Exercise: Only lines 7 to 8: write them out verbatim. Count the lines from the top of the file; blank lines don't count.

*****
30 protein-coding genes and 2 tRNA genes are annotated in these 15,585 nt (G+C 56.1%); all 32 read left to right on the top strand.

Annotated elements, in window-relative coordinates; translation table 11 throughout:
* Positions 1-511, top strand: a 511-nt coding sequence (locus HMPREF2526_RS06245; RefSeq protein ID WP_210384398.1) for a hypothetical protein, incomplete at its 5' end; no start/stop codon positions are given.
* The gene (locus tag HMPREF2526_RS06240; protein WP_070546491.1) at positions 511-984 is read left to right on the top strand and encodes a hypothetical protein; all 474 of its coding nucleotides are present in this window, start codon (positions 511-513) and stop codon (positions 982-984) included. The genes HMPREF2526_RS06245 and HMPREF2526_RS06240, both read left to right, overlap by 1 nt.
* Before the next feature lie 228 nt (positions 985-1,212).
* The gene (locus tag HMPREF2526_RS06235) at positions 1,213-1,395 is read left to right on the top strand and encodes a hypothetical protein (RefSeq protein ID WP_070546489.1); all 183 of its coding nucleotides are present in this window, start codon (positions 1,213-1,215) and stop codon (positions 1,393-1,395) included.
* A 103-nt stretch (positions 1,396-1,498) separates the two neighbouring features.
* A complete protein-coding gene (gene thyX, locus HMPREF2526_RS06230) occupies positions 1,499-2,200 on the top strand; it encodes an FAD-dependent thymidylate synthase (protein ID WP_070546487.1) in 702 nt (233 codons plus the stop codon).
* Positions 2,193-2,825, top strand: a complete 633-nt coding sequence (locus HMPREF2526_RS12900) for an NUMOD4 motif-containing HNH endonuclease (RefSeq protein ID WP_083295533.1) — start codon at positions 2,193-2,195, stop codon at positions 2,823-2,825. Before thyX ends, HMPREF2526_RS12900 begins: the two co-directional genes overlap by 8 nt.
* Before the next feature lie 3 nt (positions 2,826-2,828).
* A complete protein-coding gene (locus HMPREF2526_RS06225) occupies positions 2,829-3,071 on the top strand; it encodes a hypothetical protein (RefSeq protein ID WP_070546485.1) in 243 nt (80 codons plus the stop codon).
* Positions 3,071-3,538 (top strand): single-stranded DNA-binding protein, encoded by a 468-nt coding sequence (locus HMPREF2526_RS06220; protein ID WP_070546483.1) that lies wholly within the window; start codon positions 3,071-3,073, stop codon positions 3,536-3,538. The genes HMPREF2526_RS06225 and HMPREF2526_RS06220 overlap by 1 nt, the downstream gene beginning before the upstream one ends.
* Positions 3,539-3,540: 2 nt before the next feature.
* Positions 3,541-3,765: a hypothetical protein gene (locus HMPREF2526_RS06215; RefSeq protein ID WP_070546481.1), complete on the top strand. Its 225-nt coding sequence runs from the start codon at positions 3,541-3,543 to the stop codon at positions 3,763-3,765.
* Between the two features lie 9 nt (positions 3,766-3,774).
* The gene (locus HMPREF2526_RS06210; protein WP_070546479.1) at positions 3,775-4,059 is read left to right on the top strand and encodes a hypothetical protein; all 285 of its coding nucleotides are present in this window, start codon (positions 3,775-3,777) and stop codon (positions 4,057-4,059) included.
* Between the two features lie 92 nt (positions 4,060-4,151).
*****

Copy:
* A 103-nt stretch (positions 1,396-1,498) separates the two neighbouring features.
* A complete protein-coding gene (gene thyX, locus HMPREF2526_RS06230) occupies positions 1,499-2,200 on the top strand; it encodes an FAD-dependent thymidylate synthase (protein ID WP_070546487.1) in 702 nt (233 codons plus the stop codon).